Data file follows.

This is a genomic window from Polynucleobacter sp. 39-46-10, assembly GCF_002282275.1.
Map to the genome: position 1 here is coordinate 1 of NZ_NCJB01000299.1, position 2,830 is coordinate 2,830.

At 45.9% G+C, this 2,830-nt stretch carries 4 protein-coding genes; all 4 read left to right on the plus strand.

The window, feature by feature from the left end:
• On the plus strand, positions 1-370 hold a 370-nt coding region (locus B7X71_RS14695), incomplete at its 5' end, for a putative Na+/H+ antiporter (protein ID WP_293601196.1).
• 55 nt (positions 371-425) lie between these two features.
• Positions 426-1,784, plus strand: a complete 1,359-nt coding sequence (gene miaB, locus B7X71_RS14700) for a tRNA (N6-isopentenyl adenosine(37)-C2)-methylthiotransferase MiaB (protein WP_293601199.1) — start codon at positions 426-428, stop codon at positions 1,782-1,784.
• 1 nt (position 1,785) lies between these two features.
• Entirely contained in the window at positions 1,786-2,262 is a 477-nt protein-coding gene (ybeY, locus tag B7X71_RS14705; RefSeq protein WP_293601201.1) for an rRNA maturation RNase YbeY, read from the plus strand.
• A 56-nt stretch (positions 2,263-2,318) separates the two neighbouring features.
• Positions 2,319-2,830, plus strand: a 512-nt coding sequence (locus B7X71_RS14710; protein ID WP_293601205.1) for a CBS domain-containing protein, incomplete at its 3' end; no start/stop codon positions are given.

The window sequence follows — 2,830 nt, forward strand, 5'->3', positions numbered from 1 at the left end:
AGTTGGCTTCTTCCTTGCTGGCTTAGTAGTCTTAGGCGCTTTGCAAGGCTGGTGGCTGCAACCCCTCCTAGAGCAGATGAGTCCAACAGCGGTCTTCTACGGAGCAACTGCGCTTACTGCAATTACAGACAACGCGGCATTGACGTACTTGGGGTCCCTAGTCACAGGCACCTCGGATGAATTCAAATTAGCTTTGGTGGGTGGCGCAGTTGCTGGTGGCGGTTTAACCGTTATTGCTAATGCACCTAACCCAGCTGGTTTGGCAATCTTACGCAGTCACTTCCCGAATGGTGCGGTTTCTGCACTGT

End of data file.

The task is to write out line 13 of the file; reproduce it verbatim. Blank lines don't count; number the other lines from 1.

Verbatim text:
AGTTGGCTTCTTCCTTGCTGGCTTAGTAGTCTTAGGCGCTTTGCAAGGCTGGTGGCTGCAACCCCTCCTAGAGCAGATGAGTCCAACAGCGGTCTTCTACGGAGCAACTGCGCTTACTGCAATTACAGACAACGCGGCATTGACGTACTTGGGGTCCCTAGTCACAGGCACCTCGGATGAATTCAAATTAGCTTTGGTGGGTGGCGCAGTTGCTGGTGGCGGTTTAACCGTTATTGCTAATGCACCTAACCCAGCTGGTTTGGCAATCTTACGCAGTCACTTCCCGAATGGTGCGGTTTCTGCACTGT